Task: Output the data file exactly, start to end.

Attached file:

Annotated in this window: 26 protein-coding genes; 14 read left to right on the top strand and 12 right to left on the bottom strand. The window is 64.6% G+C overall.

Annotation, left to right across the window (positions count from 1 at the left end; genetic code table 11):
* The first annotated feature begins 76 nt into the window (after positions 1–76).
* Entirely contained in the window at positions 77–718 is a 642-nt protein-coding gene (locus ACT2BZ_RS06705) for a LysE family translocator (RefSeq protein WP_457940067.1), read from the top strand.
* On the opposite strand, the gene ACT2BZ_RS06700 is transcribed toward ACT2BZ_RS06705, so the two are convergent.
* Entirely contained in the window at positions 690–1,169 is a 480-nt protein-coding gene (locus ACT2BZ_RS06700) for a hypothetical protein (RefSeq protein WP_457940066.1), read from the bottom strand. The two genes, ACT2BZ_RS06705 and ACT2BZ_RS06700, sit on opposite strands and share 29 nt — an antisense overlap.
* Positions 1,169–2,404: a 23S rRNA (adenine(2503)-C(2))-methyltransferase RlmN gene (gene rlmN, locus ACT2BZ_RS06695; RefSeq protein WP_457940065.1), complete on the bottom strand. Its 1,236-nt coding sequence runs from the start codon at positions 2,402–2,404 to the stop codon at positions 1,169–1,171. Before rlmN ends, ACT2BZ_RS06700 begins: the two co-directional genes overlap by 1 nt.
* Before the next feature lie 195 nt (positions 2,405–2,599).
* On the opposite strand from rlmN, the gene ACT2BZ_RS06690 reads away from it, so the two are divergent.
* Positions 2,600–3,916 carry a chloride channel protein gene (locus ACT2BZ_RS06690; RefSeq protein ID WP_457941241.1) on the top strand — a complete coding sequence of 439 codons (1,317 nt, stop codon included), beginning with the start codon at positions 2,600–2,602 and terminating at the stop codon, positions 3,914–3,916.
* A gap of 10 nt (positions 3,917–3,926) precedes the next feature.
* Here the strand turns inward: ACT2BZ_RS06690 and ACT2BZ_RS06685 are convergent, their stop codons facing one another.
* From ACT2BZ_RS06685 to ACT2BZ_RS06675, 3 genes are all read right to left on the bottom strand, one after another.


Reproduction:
Annotated in this window: 26 protein-coding genes; 14 read left to right on the top strand and 12 right to left on the bottom strand. The window is 64.6% G+C overall.

Annotation, left to right across the window (positions count from 1 at the left end; genetic code table 11):
* The first annotated feature begins 76 nt into the window (after positions 1–76).
* Entirely contained in the window at positions 77–718 is a 642-nt protein-coding gene (locus ACT2BZ_RS06705) for a LysE family translocator (RefSeq protein WP_457940067.1), read from the top strand.
* On the opposite strand, the gene ACT2BZ_RS06700 is transcribed toward ACT2BZ_RS06705, so the two are convergent.
* Entirely contained in the window at positions 690–1,169 is a 480-nt protein-coding gene (locus ACT2BZ_RS06700) for a hypothetical protein (RefSeq protein WP_457940066.1), read from the bottom strand. The two genes, ACT2BZ_RS06705 and ACT2BZ_RS06700, sit on opposite strands and share 29 nt — an antisense overlap.
* Positions 1,169–2,404: a 23S rRNA (adenine(2503)-C(2))-methyltransferase RlmN gene (gene rlmN, locus ACT2BZ_RS06695; RefSeq protein WP_457940065.1), complete on the bottom strand. Its 1,236-nt coding sequence runs from the start codon at positions 2,402–2,404 to the stop codon at positions 1,169–1,171. Before rlmN ends, ACT2BZ_RS06700 begins: the two co-directional genes overlap by 1 nt.
* Before the next feature lie 195 nt (positions 2,405–2,599).
* On the opposite strand from rlmN, the gene ACT2BZ_RS06690 reads away from it, so the two are divergent.
* Positions 2,600–3,916 carry a chloride channel protein gene (locus ACT2BZ_RS06690; RefSeq protein ID WP_457941241.1) on the top strand — a complete coding sequence of 439 codons (1,317 nt, stop codon included), beginning with the start codon at positions 2,600–2,602 and terminating at the stop codon, positions 3,914–3,916.
* A gap of 10 nt (positions 3,917–3,926) precedes the next feature.
* Here the strand turns inward: ACT2BZ_RS06690 and ACT2BZ_RS06685 are convergent, their stop codons facing one another.
* From ACT2BZ_RS06685 to ACT2BZ_RS06675, 3 genes are all read right to left on the bottom strand, one after another.